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February Chart

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  • February Chart

    Here's a collection of my February reviews:

    45 REVIEWS:

    Gypsy/Reggae My Way (20th Century 73)
    Who woulda thought, Chubby “Let’s Do The Twist” Checker could’ve produced something as nasty sounding as Gypsy. Not only that, but it was the B-side to a cheesy mix of Reggae and “Love Is Strange” called Reggae My Way. I originally heard this tune on a mix from a Vinyl Vulture and quickly went out looking for a copy of my own. Gypsy starts off with some loud “Gaa-Gaa” sounds before a funky ass drum break followed by some organ lead into the chorus with just the drums and Checker singing about how he’s a gypsy and he doesn’t give a damn! Well alright Mr. Twist! The song reaches a crescendo with some Rock tinged guitar before another very short drum break leads back into the chorus. A great tune and something worthwhile to track down as it’s not very expensive.

    Sock It To Me Part I & II (Shama)
    Sock It To Me is a great grooving instrumental by the Deacons. It’s something that would surely move a crowd with its swinging beat, organ work, and accents. Part II features some background singing by the Sequins.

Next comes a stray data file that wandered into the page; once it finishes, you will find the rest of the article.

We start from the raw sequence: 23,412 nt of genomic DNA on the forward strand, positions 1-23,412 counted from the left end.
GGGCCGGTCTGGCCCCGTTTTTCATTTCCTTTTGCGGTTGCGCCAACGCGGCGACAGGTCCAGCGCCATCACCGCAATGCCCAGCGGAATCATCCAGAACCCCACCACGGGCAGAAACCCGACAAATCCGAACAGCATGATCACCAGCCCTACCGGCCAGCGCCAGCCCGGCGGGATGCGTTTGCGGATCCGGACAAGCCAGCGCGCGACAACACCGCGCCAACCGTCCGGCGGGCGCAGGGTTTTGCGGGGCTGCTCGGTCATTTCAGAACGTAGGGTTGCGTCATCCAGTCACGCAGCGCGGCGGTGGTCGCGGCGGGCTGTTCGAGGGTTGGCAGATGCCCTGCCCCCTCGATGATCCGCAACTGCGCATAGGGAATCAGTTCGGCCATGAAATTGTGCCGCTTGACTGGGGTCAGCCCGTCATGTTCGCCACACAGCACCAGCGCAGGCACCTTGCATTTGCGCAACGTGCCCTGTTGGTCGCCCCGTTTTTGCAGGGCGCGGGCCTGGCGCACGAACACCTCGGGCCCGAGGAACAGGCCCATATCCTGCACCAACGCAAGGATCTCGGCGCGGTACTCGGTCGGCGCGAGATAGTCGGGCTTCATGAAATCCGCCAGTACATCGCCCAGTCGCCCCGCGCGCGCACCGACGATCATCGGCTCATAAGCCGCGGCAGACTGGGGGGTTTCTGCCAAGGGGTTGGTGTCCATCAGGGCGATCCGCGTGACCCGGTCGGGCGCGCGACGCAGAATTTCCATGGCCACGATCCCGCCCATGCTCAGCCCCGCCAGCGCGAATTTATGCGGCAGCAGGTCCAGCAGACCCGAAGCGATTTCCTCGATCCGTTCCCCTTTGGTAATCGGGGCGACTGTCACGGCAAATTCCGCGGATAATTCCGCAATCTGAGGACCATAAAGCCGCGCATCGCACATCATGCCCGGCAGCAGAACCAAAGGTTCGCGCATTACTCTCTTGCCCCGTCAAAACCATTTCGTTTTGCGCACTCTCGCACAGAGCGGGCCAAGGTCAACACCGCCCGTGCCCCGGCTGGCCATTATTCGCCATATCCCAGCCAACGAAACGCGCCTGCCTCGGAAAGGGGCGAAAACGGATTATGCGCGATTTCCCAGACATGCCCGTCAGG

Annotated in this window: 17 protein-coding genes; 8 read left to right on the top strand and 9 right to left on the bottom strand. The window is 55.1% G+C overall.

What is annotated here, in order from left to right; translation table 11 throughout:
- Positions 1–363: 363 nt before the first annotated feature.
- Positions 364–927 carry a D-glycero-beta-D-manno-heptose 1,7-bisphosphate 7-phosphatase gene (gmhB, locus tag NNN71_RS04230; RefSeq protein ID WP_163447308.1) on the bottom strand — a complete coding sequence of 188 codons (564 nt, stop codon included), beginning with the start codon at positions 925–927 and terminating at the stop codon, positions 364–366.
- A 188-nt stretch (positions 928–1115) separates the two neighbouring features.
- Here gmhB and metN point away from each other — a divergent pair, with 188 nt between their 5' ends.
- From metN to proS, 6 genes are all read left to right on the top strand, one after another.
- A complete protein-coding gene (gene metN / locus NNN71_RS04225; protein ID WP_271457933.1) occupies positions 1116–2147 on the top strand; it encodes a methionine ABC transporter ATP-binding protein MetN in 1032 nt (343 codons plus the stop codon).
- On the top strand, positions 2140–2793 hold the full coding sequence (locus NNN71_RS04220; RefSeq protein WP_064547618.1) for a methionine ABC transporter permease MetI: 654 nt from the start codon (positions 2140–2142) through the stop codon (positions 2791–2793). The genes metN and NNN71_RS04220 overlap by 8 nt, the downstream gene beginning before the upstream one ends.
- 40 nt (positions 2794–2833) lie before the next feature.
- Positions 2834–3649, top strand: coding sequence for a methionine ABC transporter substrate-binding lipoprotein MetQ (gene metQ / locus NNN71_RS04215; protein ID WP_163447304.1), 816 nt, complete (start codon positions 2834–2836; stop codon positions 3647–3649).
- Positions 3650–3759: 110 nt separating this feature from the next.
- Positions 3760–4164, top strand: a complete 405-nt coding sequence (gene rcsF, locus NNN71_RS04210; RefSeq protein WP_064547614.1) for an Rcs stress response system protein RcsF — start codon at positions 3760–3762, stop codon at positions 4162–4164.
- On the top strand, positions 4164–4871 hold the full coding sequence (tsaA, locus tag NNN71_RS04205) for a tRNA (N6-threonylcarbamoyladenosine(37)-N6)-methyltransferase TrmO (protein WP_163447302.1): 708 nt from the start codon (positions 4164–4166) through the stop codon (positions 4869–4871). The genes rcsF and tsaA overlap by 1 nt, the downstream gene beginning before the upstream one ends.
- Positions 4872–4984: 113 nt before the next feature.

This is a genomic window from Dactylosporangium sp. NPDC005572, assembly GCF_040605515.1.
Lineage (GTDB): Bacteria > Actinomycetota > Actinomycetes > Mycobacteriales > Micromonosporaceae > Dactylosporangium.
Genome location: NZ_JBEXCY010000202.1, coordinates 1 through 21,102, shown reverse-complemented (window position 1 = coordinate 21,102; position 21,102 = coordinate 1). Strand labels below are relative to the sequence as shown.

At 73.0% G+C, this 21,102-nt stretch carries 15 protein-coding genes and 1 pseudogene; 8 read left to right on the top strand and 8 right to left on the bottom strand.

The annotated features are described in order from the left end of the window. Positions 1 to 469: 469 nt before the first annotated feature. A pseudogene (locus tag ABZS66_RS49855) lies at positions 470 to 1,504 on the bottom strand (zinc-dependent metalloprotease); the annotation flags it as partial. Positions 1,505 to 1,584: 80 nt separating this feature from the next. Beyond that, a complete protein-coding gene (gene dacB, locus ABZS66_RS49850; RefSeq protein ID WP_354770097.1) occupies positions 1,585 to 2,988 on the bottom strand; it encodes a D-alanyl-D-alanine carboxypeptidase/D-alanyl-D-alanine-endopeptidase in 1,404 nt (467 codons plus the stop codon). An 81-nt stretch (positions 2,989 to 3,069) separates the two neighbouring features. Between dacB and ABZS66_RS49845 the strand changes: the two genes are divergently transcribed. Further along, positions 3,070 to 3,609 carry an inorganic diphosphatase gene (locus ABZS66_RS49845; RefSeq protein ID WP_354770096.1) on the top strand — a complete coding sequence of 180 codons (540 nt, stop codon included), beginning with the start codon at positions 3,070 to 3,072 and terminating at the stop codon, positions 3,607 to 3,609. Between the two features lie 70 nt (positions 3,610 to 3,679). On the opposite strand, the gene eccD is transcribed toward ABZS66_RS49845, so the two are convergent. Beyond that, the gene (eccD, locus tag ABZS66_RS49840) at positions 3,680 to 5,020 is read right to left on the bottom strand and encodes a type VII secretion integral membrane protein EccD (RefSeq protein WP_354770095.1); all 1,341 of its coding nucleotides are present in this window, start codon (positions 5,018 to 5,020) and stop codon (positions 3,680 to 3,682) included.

We Gave The Drummer Some/Specks Blues (Jax)
    The title alone of this 45 will probably explain why I was interested in a copy. Despite the name though, We Gave The Drummer Some is a guitar-based form of bluesy Soul-Jazz, which does start off with a nice drum break. Likewise, Specks Blues is deceiving because it’s actually a pretty straightforward Jazz guitar piece.

    Headman/You Don’t Love Me (Philips)
    Headman is the main treat on this 45 with its pounding bass and drums, and twangy guitar licks. Wilson’s singing is the perfect compliment to the music, and there’s even a little breakdown in the middle. You Don’t Love Me is a real nice upbeat Soul number to compliment the funky A-side.


    Nothin But Blues (JA)
    Jamey Aebersold released a series of instructional albums for aspiring musicians to play along and learn with. This is the second of his releases I picked up. The tune to check is the funky Soul-Jazz of Mr. Super Hip that opens up the album. The song is stripped down with just a drummer, bassist and electric keyboard. Oddly enough, Aebersold didn’t even play on his own records. Rather he was just the producer and sound engineer. The jazzy 6 8 Modal Blues, Long Meter Jazz/Rock and Home Stretch are also worth a listen, as the rest of the record, despite “Blues” in the title, is mostly a lesson in Jazz.